The expansion however of the Sex Offender Registration and Notification Act to include those convicted of sex offenses in 1982 rests on unconstitutional grounds.  It seeks to change the punishment by inflicting greater punishment than the law annexed to the crime when it was committed.  By requiring the registration of sex offenders who were convicted in 1982, the state attempts to say to the sex offender that we are changing the punishment for the crime you committed and adding the requirement of registration.  This clearly violates Section 7 of Art 1 of the US Constitution which states that “No bill of attainder or ex post facto Law shall be passed.” 
            It also violates the right to privacy of sex offenders who have been convicted of the crime two decades before its enactment.  This requirement will only create fear within the neighborhood and expose the sex offender to harassment, verbal insult and vandalism.  Trivits citing Zevitz and Farkas stated that though the formal complaints filed are low, a study was conducted at Wisconsin with 30 adult sex offenders subject to notification revealed that 77% had been humiliated in their daily lives, ostracized by neighbors or acquaintances, and/or harassed or threatened by citizens.  (Trivits and Repucci 2)  It may also lead to vigilantism against the sex offenders.  It is a reality that we want to protect children from being victimized by sex offenders.  It is possible that this emotion may escalate into the attacks against the sex offender for fear that the latter may commit another crime, to wit:
“There have been some highly-publicized cases of vigilantes using state-run sex offender registry Web sites to gather information about registered sex offenders, which they then used to murder those individuals. Two of the more notable cases were the murders of two men in Washington State in August of 2005, and of two men in Maine in April, 2006. Sex offender community notification has also led to incidents of attempted murder, such as a thwarted attempt against an 82-year-old registered offender in Florida in July of 2004, innocent people being mistakenly identified as sex offenders, arson, and harassment of the families of registered sex offenders.” (“Megan’s Law”)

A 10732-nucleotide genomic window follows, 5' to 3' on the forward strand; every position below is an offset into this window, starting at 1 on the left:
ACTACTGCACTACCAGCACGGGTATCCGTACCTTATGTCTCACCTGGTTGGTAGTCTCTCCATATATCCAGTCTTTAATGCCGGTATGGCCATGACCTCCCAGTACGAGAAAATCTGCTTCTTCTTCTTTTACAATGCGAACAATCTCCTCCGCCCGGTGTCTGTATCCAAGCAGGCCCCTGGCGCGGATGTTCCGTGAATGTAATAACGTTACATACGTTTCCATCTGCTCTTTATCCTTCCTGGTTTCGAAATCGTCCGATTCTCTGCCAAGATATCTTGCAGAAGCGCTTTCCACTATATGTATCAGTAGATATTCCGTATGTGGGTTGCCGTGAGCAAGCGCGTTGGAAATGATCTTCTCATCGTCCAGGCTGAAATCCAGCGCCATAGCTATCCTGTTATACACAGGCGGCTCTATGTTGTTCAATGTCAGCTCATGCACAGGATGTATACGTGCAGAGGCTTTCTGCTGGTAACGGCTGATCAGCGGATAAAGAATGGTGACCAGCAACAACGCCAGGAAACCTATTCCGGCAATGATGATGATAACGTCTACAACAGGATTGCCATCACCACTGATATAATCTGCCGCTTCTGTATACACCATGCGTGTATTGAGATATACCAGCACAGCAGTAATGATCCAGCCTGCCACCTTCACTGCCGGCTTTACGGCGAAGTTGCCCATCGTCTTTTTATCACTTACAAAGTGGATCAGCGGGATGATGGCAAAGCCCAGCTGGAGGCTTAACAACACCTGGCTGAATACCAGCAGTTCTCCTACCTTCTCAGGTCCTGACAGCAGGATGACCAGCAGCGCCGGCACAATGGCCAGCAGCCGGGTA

2.         Yes. I do believe that overcriminalization exists in the United States right now.  The paranoia is not only limited to sex offenders.  The United States government is paranoid about terrorists.  They send letters to telecommunication companies trying to get the phone numbers of people.  They contact banks asking for financial information in the guise of national security.  The send inquire from internet service providers about e-mail communications hoping to find data information that can link a person to terrorists.  People cannot even deposit cash right now without being suspected of being a money launderer. 
            While I respect these laws and these acts done because these steps are being taken for my protection, I am apprehensive at times if these acts may later on go overboard.  I fear that a time will come when the scope of my privacy will be severely restricted that the principles of democracy which this country affirms may be violated.